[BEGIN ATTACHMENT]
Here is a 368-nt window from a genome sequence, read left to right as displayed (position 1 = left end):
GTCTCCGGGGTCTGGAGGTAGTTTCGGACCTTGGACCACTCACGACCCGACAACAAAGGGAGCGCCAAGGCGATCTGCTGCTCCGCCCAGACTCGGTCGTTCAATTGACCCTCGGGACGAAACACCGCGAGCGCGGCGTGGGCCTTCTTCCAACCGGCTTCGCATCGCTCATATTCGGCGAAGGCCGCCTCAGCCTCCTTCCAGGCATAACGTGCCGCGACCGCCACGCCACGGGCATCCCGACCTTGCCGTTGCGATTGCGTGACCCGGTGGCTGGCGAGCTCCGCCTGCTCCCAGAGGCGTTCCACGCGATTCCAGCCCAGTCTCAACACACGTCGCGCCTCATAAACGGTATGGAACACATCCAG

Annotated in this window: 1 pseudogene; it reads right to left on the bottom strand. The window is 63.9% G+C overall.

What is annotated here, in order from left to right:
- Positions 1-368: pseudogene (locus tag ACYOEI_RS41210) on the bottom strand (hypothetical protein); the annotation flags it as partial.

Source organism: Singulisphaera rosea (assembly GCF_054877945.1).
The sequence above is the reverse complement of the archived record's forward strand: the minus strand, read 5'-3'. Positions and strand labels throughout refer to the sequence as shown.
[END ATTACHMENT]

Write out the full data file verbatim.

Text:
Here is a 368-nt window from a genome sequence, read left to right as displayed (position 1 = left end):
GTCTCCGGGGTCTGGAGGTAGTTTCGGACCTTGGACCACTCACGACCCGACAACAAAGGGAGCGCCAAGGCGATCTGCTGCTCCGCCCAGACTCGGTCGTTCAATTGACCCTCGGGACGAAACACCGCGAGCGCGGCGTGGGCCTTCTTCCAACCGGCTTCGCATCGCTCATATTCGGCGAAGGCCGCCTCAGCCTCCTTCCAGGCATAACGTGCCGCGACCGCCACGCCACGGGCATCCCGACCTTGCCGTTGCGATTGCGTGACCCGGTGGCTGGCGAGCTCCGCCTGCTCCCAGAGGCGTTCCACGCGATTCCAGCCCAGTCTCAACACACGTCGCGCCTCATAAACGGTATGGAACACATCCAG

Annotated in this window: 1 pseudogene; it reads right to left on the bottom strand. The window is 63.9% G+C overall.

What is annotated here, in order from left to right:
- Positions 1-368: pseudogene (locus tag ACYOEI_RS41210) on the bottom strand (hypothetical protein); the annotation flags it as partial.

Source organism: Singulisphaera rosea (assembly GCF_054877945.1).
The sequence above is the reverse complement of the archived record's forward strand: the minus strand, read 5'-3'. Positions and strand labels throughout refer to the sequence as shown.